problems with this implementation, the most serious being that we can never be sure that a transaction is successful
              until we commit it—but by the time the open session in view transaction is committed, the view is
              fully rendered, and the rendered response may already have been flushed to the client. How can we notify the
              user that their transaction was unsuccessful?
              Seam solves both the transaction isolation problem and the association fetching problem, while working around
              the problems with open session in view. The solution comes in two parts:
              use an extended persistence context that is scoped to the conversation, instead of to the transaction
              use two transactions per request; the first spans the beginning of the update model values phase until the
              end of the invoke application phase; the second spans the render response phase.

              The example code above is using transaction-scoped PersistenceContext (which is the default).  See section 8.4.1 of JSR220-persistence.


              One key difference b/n using @PersistenceContext vs. @In (SMPC) to inject the EntityManager instance is that SMPC introduces flushModeType MANUAL which is basically an extension of JSR220 (the standard options are AUTO or COMMIT).


              Using MANUAL allows you to flush the persistence context manually when you end the conversation (i.e. in a @End method).  This will prevent premature CRUD operations prior to the ending of a conversation.


              There are other advantages to using SMPC EntityManager that have to do with clustering:



              Seam-managed persistence contexts are extremely efficient in a clustered environment. Seam is able to perform
              an optimization that EJB 3.0 specification does not allow containers to use for container-managed extended
              persistence contexts. Seam supports transparent failover of extended persisence contexts, without the need to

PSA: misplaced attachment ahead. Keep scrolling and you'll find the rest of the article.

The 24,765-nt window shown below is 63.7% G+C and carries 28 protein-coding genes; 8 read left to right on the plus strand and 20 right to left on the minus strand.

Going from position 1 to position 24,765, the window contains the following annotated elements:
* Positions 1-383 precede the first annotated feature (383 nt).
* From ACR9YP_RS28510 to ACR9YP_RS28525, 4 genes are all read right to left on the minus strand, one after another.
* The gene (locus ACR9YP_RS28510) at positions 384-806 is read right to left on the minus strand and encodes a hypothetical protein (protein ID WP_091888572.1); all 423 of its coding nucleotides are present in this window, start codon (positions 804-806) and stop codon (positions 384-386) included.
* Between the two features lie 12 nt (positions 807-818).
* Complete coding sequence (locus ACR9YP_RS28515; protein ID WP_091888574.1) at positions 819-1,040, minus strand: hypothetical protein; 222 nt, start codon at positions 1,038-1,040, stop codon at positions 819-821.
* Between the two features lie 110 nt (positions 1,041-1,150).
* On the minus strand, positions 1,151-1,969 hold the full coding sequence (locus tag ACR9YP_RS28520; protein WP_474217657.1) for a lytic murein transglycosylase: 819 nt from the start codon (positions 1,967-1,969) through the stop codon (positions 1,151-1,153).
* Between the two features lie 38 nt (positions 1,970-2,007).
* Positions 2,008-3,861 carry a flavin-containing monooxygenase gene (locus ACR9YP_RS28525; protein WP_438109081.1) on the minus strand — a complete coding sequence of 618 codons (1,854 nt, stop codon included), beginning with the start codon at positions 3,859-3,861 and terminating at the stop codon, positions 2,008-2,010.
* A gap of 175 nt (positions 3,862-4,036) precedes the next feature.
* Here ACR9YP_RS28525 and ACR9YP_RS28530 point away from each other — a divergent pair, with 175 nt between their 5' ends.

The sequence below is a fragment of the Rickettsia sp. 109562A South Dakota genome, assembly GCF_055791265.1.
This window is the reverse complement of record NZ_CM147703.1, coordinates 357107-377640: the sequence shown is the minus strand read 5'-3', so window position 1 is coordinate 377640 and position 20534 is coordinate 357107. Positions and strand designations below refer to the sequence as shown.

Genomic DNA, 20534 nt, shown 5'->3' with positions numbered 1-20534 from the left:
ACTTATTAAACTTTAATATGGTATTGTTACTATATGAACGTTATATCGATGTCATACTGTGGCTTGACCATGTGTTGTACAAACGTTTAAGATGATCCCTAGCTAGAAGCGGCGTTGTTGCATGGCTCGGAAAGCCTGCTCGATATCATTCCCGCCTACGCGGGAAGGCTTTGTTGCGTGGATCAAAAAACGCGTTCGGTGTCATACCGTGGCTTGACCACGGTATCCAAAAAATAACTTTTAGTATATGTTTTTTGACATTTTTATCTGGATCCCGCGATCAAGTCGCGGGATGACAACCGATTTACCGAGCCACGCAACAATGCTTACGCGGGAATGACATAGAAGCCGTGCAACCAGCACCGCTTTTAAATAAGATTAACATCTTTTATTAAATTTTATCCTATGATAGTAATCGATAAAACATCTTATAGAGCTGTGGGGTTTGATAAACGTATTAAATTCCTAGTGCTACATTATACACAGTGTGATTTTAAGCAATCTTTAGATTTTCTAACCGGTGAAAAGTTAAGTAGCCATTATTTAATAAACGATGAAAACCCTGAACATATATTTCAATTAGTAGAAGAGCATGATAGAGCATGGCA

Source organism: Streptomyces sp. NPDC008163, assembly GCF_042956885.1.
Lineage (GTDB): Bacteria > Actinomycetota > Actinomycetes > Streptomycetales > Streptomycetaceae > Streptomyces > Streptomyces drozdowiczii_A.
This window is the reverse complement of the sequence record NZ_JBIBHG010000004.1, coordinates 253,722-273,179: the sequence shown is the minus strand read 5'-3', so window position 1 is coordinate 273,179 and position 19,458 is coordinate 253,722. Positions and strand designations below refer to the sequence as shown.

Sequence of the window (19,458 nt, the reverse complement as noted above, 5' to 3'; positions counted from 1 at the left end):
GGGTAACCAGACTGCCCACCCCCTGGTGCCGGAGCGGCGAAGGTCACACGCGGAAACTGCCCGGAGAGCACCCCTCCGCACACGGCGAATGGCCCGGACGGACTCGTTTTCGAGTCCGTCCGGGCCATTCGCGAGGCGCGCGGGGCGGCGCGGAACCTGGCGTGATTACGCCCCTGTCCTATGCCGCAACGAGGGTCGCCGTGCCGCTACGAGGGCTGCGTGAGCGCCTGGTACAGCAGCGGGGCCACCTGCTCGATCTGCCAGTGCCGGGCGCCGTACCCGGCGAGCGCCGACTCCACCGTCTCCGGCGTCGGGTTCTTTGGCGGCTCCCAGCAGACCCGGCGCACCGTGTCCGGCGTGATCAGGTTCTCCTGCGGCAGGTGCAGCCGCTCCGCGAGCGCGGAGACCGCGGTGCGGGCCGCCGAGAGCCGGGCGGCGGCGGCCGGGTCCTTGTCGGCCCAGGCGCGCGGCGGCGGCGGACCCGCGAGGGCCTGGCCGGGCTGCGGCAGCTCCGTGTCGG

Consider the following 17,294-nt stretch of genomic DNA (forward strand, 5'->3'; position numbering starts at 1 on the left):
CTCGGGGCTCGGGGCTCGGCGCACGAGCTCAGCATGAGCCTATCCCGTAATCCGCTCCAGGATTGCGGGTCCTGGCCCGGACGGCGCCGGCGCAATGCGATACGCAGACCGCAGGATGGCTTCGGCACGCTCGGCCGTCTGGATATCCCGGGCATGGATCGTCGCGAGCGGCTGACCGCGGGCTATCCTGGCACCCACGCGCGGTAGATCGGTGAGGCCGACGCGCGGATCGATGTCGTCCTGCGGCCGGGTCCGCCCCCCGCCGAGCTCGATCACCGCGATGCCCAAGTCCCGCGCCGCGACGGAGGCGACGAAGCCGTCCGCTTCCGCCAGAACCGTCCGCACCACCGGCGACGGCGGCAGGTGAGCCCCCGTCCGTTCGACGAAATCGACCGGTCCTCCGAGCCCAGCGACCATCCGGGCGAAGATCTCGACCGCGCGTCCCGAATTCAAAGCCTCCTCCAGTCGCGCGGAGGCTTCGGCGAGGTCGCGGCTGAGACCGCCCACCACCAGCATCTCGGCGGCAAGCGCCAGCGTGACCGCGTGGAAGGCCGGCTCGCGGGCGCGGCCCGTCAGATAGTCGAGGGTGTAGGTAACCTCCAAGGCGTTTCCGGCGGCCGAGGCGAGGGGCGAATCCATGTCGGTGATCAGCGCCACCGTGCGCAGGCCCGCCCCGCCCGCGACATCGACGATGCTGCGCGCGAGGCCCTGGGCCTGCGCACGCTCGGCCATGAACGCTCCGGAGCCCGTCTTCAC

replicate any persistence context state between nodes. (We hope to fix this oversight in the next revision of the
              EJB spec.)

              Here's a key point regarding when/why to use SMPC:



              If you're using Seam outside of a Java EE 5 environment, you can't rely upon the container to manage the persistence context lifecycle for you. Even if you are in an EE 5 environment, you might have a complex application with many loosly coupled components that collaborate together in the scope of a single conversation, and in this case you might find that propagation of the persistence context between component is tricky and error-prone.  In either case, you'll need to use a managed persistence context (for JPA) or a managed session (for Hibernate) in your components. A Seam-managed persistence context is just a built-in Seam component that manages an instance of EntityManager or Session in the conversation context. You can inject it with @In.
              • 5. Re: How to avoid LazyInitializationException
                Dan Allen Master

                Actually, this is not true. You can use the extended persistence context (PersistenceContextType.EXTENDED) on a SFSB to avoid lazy initialization exceptions in both the view and any subsequent request in the same conversation.


                In a Seam application, a SFSB is stored in the conversation (by default). Since an extended persistence context attaches to the SFSB for its lifetime, the extended persistence context lives in the conversation transitively.


                That raises the question, How does the extended persistence context from Java EE and the Seam-managed persistence context differ, then? You'll be happy to know that this is covered in great detail in chapter 8/9 of Seam in Action. I spent time with it because it is an important question. (There is also great coverage in chapter 11 of Java Persistence w/ Hibernate)


                Here are the downsides of using a SFSB to manage an extended persistence context:



                • The persistence context is bound to a single component (the SFSB) and is closed when that component is removed

                • The rules for propagating an extended persistence context between SFSB are complex, stupid, and arbitrary